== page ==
Experts recently discovered tiny worms can "see" light in the absence of their eyes or their heads. Planarians are a form of flatworm, they are soft-bodied creatures and lack complex organs.
Ultraviolet (UV) Light
They possess two eyes that attach to a centralized bundle of ganglia in their heads and does the work of the brain, those eyes are very sensitive to ultraviolet (UV) light. The worms make use of their cilia (tiny hairlike structures on their bodies) in the presence of UV light to crawl away.
But, it turns out that the wee worms that measure just some millimeters long are not in need of their eyes or their brains for detection of light. When scientists cut off planarians' heads, the worms still had the ability to sense UV light. Cutting off the head of an animal might seem like a strange way to carry out behavior experiments.
But planarians are known for not only surviving after being decapitated but also for regenerating missing body parts easily. Amputation is not a big deal for planarians; cut one into different pieces and all pieces will regenerate into a new worm, as stated by the Max Planck Institute for Molecular Biomedicine in Münster, Germany.
Planarians that are decapitated grow new heads easily, and experts can even twist the genetic instructions of the worms to cajole them into growing the heads of various species, Live Science reported previously.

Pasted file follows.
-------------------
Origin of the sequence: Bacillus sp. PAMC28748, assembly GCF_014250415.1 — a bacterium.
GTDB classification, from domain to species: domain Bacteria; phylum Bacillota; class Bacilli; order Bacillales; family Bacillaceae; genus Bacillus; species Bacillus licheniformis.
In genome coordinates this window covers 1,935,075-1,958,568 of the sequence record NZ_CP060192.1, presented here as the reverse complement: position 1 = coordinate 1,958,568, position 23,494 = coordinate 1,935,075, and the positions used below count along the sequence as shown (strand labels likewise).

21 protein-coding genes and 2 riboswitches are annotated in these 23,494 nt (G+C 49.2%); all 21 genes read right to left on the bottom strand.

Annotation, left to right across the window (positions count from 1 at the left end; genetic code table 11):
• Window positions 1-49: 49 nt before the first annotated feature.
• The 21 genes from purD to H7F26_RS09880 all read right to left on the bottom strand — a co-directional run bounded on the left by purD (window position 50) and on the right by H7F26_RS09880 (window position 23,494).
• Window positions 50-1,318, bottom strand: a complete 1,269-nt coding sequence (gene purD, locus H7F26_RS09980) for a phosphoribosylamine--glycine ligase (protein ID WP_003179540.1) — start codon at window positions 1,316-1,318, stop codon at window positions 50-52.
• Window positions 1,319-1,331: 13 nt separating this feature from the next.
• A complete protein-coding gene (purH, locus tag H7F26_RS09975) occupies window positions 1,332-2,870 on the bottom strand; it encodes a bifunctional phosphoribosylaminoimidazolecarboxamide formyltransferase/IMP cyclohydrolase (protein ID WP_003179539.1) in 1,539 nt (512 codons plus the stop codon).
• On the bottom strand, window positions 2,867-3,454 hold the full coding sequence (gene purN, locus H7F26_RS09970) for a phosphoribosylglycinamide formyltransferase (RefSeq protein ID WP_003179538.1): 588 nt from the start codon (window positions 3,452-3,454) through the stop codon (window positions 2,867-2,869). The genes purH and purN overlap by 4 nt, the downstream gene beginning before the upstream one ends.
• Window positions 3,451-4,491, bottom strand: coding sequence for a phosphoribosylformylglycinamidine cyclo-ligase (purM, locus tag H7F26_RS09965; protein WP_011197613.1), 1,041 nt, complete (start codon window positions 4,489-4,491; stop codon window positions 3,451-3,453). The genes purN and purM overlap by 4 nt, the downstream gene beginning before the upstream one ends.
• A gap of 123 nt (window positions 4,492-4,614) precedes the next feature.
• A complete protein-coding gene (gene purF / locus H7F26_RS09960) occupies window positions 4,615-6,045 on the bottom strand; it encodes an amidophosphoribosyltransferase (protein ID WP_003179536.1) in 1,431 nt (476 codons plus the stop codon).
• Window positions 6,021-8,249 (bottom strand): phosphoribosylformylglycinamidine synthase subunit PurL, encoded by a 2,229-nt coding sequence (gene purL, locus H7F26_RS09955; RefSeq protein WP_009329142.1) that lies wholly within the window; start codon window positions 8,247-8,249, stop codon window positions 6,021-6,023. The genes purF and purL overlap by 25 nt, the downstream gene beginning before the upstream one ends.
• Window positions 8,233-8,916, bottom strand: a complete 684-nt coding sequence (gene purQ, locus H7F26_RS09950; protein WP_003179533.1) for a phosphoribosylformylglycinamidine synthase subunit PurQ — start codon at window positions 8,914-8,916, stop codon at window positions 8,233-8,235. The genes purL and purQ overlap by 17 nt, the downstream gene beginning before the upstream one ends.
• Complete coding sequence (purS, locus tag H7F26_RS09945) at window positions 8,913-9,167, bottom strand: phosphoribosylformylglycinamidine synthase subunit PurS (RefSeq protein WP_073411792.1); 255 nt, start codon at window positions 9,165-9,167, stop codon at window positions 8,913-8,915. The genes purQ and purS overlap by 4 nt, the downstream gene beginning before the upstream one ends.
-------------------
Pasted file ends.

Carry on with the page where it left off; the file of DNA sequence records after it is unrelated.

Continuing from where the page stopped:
In the current study, released online May 3 in the journal Proceedings of the National Academy of Sciences (PNAS), the scientists discovered that planarian bodies possess cells that create a form of light-sensitive protein known as an opsin.
Arrays of these cells seen all over the periphery of the planarians' bodies manifested two opsins - NC R-opn 1 and NC R-opn 2 - while cell populations located at the central region only expressed NC R-opn 1.
Pigment cells were the cells producing just one opsin, the researchers found. The two opsins in the peripherally-located cells first detected UV light and then prompted movement in the headless worm, which crawled away in response to that light.
Only adult worms have this light-sensing superpower; worms that are newly hatched couldn't detect UV light after their heads were cut off, implying that light-sensing cells in the worms' bodies mature after hatching, the researchers revealed.
The experts also discovered that when complete planarians were relaxing in a dormant sleep-like state, they would become lively in the presence of UV light, even when they didn't react to other visual stimuli. This implies that complete-body light-sensing helps in the protection of snoozing worms from UV rays that are harmful by activating movement when the worm is dormant and its vision is offline temporarily.
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